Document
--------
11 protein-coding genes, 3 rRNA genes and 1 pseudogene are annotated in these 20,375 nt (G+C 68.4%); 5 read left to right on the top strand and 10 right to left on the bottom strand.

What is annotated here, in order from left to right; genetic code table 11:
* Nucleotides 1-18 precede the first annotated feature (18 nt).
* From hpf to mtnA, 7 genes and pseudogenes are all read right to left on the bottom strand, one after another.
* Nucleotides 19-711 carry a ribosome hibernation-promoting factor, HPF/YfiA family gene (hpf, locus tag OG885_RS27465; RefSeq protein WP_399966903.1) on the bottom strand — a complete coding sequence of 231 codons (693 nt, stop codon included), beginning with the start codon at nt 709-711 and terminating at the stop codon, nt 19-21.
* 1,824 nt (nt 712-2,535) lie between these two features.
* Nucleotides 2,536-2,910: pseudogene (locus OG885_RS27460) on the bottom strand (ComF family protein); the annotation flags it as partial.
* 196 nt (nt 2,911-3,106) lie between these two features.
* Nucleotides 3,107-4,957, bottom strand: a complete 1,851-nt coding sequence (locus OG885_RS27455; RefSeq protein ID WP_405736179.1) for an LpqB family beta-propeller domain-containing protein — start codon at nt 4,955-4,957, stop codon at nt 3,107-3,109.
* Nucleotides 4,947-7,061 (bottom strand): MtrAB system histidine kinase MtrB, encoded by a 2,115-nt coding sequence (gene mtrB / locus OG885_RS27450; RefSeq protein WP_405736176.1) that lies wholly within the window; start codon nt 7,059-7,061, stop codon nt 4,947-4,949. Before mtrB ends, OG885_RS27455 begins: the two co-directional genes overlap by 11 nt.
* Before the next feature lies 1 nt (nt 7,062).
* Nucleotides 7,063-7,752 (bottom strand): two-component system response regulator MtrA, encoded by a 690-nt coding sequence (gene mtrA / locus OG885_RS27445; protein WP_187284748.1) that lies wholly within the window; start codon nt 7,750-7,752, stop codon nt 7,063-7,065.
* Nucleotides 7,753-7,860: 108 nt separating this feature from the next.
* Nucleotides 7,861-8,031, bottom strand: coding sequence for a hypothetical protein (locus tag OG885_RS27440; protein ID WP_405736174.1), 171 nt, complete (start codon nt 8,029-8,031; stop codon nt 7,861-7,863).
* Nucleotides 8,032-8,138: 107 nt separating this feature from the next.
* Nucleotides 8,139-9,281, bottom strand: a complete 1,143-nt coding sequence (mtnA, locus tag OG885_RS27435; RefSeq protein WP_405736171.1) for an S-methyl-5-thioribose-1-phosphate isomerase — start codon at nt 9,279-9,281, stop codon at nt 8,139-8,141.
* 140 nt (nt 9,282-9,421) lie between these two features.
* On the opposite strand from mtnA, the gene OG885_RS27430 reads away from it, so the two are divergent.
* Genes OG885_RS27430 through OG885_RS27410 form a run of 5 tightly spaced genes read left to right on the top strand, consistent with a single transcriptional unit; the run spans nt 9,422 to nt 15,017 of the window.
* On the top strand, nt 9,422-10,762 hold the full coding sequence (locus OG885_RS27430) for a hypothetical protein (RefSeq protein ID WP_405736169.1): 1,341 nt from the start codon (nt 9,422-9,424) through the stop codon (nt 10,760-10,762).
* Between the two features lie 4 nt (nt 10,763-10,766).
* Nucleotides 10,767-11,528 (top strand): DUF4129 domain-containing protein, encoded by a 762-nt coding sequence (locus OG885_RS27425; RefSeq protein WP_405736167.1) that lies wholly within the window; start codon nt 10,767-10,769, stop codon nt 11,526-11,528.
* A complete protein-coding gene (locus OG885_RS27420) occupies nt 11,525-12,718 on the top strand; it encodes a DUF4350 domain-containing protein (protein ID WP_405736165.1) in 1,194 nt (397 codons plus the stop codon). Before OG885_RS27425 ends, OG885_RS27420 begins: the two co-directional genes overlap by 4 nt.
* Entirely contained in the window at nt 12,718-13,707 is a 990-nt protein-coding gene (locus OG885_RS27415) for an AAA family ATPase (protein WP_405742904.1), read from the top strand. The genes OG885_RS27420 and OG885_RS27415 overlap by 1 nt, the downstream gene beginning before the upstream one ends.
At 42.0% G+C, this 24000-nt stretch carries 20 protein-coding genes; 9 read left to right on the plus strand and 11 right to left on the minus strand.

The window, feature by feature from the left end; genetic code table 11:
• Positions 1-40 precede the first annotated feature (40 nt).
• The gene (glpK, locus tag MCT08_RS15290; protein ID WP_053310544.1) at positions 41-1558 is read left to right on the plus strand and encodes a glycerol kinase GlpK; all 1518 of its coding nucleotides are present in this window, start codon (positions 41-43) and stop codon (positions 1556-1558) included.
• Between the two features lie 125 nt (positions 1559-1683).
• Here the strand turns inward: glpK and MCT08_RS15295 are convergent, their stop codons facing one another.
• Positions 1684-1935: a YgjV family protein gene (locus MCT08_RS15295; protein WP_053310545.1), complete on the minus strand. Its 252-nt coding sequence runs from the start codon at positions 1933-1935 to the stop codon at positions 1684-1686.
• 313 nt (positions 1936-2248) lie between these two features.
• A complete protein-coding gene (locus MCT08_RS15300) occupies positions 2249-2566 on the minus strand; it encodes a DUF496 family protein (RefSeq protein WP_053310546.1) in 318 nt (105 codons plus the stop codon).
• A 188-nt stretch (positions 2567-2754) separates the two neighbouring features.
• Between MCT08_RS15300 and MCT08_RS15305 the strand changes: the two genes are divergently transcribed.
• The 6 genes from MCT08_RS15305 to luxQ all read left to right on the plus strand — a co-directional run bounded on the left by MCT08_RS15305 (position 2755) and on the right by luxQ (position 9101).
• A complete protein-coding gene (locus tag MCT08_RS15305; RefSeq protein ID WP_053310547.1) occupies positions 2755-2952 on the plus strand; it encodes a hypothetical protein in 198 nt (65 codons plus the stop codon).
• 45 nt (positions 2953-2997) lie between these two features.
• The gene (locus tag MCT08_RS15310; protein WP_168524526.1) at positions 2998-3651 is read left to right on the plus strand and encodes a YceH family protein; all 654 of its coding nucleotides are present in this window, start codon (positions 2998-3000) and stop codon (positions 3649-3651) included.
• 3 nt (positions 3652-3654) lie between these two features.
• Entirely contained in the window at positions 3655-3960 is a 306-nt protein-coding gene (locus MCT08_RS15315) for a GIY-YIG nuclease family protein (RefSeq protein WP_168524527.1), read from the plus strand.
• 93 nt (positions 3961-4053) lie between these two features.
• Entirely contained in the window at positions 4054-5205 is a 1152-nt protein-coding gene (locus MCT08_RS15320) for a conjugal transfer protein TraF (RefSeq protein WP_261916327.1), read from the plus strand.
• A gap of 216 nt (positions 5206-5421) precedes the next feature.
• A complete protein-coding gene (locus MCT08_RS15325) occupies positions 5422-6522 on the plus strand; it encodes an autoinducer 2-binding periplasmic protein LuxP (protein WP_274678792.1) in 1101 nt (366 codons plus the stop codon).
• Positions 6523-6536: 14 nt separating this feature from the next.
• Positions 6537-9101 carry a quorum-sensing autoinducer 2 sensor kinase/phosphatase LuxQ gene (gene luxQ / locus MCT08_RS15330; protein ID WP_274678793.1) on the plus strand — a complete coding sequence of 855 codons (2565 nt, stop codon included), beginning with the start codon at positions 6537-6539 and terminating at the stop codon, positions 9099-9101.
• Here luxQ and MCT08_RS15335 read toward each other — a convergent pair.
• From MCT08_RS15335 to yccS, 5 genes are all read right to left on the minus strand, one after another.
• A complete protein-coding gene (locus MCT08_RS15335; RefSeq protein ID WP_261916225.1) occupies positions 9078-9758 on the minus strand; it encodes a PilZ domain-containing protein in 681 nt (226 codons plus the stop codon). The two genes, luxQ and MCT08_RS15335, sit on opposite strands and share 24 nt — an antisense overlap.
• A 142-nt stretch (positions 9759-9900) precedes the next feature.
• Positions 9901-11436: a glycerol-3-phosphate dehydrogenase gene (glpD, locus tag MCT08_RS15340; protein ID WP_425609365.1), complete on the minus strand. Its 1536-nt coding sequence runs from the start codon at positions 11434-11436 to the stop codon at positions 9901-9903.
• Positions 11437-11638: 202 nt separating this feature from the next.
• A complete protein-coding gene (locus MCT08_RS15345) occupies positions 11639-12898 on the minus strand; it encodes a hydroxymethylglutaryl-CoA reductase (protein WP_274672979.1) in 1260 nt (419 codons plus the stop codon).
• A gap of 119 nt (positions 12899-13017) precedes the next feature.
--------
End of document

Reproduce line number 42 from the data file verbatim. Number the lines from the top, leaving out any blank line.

• 93 nt (positions 3961-4053) lie between these two features.